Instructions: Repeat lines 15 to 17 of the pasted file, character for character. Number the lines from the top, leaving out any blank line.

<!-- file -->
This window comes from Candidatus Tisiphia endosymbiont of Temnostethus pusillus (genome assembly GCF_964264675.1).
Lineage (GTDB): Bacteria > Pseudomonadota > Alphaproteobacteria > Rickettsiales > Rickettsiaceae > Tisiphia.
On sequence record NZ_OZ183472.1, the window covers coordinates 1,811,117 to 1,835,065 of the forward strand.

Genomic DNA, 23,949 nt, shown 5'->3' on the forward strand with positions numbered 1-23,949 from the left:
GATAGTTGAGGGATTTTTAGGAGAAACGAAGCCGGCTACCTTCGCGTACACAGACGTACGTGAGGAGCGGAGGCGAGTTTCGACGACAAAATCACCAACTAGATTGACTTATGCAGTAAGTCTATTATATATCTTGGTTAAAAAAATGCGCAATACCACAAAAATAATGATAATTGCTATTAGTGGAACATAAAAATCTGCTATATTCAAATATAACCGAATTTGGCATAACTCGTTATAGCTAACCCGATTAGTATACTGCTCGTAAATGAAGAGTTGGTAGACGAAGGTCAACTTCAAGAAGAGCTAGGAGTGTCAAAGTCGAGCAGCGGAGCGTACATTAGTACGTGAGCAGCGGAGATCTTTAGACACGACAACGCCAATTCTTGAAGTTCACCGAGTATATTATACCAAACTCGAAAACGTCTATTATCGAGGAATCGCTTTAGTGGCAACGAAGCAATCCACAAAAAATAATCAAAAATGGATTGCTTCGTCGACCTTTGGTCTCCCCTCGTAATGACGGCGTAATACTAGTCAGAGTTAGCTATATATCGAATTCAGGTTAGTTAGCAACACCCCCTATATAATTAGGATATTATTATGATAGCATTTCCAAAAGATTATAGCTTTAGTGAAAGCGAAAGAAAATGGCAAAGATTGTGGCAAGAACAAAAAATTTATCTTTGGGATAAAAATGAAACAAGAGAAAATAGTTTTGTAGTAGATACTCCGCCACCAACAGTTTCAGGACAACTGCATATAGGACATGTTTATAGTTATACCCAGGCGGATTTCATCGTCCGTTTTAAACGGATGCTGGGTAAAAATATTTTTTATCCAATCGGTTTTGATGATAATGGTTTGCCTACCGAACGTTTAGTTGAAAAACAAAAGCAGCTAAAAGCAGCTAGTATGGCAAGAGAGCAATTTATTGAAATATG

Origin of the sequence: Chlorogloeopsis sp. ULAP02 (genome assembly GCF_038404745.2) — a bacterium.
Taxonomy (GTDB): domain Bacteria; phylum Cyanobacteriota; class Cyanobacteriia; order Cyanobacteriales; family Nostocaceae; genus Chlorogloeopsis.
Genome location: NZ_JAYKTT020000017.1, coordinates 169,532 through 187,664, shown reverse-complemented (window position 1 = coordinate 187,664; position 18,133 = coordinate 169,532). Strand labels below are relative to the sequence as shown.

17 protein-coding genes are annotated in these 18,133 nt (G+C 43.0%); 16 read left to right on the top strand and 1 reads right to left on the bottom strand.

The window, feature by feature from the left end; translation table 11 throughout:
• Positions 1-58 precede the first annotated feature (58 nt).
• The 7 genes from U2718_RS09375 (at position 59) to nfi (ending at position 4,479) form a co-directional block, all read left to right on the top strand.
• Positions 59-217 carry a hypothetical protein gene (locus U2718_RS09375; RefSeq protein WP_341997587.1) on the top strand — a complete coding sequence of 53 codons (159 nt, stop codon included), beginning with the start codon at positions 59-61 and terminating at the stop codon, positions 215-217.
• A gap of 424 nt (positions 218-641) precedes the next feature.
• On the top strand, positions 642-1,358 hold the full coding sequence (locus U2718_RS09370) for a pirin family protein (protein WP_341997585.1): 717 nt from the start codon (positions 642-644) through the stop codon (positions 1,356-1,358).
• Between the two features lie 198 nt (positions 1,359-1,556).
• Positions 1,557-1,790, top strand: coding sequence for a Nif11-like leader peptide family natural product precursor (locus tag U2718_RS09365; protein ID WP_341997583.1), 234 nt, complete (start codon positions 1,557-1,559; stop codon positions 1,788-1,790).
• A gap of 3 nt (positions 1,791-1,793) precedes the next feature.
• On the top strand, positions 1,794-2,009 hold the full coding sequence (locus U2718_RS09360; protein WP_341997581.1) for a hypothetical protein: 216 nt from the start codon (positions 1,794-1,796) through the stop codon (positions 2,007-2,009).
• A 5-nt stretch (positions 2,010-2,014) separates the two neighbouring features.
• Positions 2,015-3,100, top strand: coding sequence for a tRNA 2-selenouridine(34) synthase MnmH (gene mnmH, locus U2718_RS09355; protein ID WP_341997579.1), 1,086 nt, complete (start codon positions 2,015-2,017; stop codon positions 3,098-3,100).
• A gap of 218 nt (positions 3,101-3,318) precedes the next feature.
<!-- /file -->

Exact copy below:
• On the top strand, positions 642-1,358 hold the full coding sequence (locus U2718_RS09370) for a pirin family protein (protein WP_341997585.1): 717 nt from the start codon (positions 642-644) through the stop codon (positions 1,356-1,358).
• Between the two features lie 198 nt (positions 1,359-1,556).
• Positions 1,557-1,790, top strand: coding sequence for a Nif11-like leader peptide family natural product precursor (locus tag U2718_RS09365; protein ID WP_341997583.1), 234 nt, complete (start codon positions 1,557-1,559; stop codon positions 1,788-1,790).